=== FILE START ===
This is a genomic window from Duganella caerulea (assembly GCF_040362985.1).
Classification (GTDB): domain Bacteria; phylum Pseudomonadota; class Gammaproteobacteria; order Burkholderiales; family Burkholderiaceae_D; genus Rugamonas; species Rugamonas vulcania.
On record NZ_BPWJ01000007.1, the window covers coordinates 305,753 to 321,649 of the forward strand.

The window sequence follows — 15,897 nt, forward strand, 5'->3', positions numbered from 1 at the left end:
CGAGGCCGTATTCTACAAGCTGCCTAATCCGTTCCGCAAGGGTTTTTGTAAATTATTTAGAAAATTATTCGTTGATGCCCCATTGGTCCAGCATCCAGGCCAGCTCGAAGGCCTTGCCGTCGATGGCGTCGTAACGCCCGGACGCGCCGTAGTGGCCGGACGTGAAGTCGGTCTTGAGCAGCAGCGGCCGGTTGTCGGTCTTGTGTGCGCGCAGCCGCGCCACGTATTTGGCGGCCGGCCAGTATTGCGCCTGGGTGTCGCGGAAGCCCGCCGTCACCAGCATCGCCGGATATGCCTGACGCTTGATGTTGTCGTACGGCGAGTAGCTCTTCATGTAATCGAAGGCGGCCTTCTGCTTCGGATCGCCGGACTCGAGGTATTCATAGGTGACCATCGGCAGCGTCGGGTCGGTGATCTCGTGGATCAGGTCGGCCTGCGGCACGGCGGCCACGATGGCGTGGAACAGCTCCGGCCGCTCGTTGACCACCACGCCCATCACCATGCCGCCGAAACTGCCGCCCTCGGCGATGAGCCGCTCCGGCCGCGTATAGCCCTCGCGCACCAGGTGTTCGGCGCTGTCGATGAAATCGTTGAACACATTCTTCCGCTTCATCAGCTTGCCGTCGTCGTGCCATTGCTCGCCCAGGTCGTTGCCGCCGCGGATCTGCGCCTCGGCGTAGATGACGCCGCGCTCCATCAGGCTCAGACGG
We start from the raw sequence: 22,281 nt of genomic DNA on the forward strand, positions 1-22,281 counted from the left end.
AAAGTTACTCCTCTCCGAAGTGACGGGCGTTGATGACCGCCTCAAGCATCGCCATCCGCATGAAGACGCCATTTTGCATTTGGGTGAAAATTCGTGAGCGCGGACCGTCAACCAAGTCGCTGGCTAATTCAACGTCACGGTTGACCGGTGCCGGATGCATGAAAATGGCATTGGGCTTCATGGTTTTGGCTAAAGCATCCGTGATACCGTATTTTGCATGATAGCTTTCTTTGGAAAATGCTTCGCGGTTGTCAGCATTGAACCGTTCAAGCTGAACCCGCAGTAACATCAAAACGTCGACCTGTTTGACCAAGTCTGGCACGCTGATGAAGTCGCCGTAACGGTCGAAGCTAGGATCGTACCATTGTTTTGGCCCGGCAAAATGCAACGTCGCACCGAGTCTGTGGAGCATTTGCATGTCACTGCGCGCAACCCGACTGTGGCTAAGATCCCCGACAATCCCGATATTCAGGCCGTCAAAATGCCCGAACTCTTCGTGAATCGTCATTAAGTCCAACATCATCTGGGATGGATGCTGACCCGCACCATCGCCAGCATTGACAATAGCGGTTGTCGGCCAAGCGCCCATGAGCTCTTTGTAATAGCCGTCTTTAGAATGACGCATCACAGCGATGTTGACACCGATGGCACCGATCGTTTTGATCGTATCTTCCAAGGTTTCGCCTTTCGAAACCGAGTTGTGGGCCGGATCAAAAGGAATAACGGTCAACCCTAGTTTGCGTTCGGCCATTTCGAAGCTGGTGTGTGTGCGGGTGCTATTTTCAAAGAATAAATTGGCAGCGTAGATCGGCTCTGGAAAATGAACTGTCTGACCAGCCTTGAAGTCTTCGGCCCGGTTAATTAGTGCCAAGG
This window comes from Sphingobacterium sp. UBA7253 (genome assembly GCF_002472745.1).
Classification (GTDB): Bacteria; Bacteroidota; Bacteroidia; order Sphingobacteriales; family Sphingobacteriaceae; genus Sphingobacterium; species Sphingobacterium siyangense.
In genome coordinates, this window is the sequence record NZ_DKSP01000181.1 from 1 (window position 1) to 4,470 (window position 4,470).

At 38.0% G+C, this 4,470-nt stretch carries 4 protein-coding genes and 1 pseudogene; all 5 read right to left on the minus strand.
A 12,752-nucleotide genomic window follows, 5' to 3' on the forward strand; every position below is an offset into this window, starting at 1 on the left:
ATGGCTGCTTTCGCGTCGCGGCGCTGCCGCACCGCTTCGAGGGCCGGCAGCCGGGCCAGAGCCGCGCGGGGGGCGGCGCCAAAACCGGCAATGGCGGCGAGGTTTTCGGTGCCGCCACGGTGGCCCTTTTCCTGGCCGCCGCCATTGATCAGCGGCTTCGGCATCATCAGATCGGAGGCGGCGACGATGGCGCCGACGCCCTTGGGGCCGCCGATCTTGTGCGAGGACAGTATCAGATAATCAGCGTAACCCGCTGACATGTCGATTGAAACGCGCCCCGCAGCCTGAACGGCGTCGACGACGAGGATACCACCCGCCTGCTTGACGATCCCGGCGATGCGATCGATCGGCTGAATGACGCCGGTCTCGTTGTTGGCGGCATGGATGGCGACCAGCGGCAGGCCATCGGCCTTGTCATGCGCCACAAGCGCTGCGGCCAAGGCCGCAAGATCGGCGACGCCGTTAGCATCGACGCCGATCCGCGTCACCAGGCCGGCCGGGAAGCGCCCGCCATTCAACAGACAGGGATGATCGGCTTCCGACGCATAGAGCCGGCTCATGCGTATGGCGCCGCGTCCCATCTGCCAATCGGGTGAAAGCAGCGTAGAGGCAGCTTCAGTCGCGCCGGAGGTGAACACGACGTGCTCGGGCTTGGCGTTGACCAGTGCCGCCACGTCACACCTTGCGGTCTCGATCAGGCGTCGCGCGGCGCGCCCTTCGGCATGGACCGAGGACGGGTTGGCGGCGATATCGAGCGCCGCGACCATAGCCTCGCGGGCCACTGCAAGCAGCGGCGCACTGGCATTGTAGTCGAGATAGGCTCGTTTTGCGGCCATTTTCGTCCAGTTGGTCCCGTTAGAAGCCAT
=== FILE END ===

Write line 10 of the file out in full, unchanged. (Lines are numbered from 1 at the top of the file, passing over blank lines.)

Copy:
In genome coordinates, this window is the sequence record NZ_DKSP01000181.1 from 1 (window position 1) to 4,470 (window position 4,470).